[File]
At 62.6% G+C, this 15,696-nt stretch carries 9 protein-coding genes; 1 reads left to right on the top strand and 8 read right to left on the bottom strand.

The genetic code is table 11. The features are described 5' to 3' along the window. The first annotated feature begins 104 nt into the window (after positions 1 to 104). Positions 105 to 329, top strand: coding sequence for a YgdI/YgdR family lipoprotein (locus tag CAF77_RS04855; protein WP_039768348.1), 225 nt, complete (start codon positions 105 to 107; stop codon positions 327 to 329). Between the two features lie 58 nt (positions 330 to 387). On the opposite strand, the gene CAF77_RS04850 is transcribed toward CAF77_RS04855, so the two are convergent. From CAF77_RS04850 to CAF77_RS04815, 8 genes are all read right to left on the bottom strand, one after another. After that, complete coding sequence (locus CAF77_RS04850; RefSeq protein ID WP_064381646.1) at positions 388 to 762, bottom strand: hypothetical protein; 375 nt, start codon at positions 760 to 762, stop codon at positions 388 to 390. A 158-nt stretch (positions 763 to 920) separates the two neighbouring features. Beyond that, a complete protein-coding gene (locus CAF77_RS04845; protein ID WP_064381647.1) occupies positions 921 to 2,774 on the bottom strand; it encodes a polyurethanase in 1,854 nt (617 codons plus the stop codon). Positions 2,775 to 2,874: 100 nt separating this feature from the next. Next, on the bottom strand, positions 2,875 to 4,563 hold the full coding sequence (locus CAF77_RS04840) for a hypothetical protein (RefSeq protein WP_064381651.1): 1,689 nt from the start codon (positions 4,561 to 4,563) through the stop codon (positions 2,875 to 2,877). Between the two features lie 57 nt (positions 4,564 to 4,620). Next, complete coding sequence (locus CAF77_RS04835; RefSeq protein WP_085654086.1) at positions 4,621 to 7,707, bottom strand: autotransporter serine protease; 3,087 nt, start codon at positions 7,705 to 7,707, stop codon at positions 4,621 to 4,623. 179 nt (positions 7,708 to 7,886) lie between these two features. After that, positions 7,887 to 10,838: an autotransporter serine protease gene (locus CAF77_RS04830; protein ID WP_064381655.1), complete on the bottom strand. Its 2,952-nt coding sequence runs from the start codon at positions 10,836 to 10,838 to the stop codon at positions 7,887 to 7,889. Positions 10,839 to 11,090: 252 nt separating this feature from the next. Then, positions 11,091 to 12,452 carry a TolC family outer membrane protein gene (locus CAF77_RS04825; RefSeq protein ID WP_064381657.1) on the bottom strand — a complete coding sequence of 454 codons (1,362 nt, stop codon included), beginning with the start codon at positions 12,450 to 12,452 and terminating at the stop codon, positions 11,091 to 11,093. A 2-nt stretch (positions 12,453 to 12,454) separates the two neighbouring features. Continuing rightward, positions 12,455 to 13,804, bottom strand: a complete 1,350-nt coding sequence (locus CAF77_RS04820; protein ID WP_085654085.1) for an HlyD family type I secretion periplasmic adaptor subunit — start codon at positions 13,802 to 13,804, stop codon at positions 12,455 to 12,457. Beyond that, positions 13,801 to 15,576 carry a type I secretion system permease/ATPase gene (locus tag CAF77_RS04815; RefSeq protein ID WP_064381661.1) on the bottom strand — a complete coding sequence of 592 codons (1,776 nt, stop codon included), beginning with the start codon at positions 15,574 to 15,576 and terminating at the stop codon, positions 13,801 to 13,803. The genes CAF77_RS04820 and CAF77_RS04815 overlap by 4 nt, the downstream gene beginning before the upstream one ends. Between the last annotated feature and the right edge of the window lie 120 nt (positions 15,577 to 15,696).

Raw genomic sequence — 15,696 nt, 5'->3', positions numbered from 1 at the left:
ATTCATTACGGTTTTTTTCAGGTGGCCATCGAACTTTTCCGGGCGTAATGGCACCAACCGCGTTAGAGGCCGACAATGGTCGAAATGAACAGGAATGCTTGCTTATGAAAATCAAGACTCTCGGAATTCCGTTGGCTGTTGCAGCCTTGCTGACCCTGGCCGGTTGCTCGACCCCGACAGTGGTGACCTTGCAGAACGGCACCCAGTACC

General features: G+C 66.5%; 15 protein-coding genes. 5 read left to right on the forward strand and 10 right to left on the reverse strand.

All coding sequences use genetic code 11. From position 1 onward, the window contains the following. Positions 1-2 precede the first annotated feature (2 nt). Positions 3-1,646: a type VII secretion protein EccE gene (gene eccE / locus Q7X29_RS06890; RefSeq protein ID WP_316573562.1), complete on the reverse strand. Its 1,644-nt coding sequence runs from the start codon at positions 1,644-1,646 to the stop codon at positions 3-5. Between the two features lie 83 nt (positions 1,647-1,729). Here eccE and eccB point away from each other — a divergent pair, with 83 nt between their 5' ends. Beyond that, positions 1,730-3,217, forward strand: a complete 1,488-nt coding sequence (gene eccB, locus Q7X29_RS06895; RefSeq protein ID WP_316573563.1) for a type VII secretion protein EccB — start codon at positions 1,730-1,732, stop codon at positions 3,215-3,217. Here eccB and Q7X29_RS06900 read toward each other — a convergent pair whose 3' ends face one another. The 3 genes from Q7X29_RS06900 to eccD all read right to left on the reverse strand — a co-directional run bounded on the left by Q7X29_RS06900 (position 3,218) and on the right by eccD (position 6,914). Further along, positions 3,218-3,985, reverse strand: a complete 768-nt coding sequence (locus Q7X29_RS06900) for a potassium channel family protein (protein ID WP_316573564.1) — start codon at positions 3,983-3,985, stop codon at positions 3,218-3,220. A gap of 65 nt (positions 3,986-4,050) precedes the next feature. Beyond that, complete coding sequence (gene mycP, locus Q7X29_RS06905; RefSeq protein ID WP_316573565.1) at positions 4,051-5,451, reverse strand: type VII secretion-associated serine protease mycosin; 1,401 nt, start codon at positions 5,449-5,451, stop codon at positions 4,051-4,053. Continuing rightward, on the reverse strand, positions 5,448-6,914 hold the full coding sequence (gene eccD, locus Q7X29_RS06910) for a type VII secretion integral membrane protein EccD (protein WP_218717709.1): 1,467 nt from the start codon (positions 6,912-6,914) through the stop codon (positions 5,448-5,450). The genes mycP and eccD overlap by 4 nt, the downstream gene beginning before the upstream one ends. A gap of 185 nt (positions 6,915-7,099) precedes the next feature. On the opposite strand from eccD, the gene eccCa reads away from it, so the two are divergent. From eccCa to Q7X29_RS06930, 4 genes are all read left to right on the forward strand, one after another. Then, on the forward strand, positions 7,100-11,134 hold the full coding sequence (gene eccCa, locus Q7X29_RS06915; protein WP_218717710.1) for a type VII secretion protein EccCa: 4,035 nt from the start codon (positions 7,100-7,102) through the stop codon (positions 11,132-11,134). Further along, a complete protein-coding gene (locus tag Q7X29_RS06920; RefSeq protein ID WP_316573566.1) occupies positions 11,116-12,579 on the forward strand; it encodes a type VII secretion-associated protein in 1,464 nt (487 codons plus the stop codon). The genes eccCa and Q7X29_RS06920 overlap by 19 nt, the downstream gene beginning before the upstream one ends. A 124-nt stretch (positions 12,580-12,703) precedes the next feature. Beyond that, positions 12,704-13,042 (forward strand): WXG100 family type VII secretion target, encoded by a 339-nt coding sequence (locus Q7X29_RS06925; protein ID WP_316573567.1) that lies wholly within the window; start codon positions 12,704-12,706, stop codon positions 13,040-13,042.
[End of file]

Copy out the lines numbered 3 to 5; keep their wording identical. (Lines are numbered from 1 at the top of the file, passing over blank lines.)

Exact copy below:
Raw genomic sequence — 15,696 nt, 5'->3', positions numbered from 1 at the left:
ATTCATTACGGTTTTTTTCAGGTGGCCATCGAACTTTTCCGGGCGTAATGGCACCAACCGCGTTAGAGGCCGACAATGGTCGAAATGAACAGGAATGCTTGCTTATGAAAATCAAGACTCTCGGAATTCCGTTGGCTGTTGCAGCCTTGCTGACCCTGGCCGGTTGCTCGACCCCGACAGTGGTGACCTTGCAGAACGGCACCCAGTACC

General features: G+C 66.5%; 15 protein-coding genes. 5 read left to right on the forward strand and 10 right to left on the reverse strand.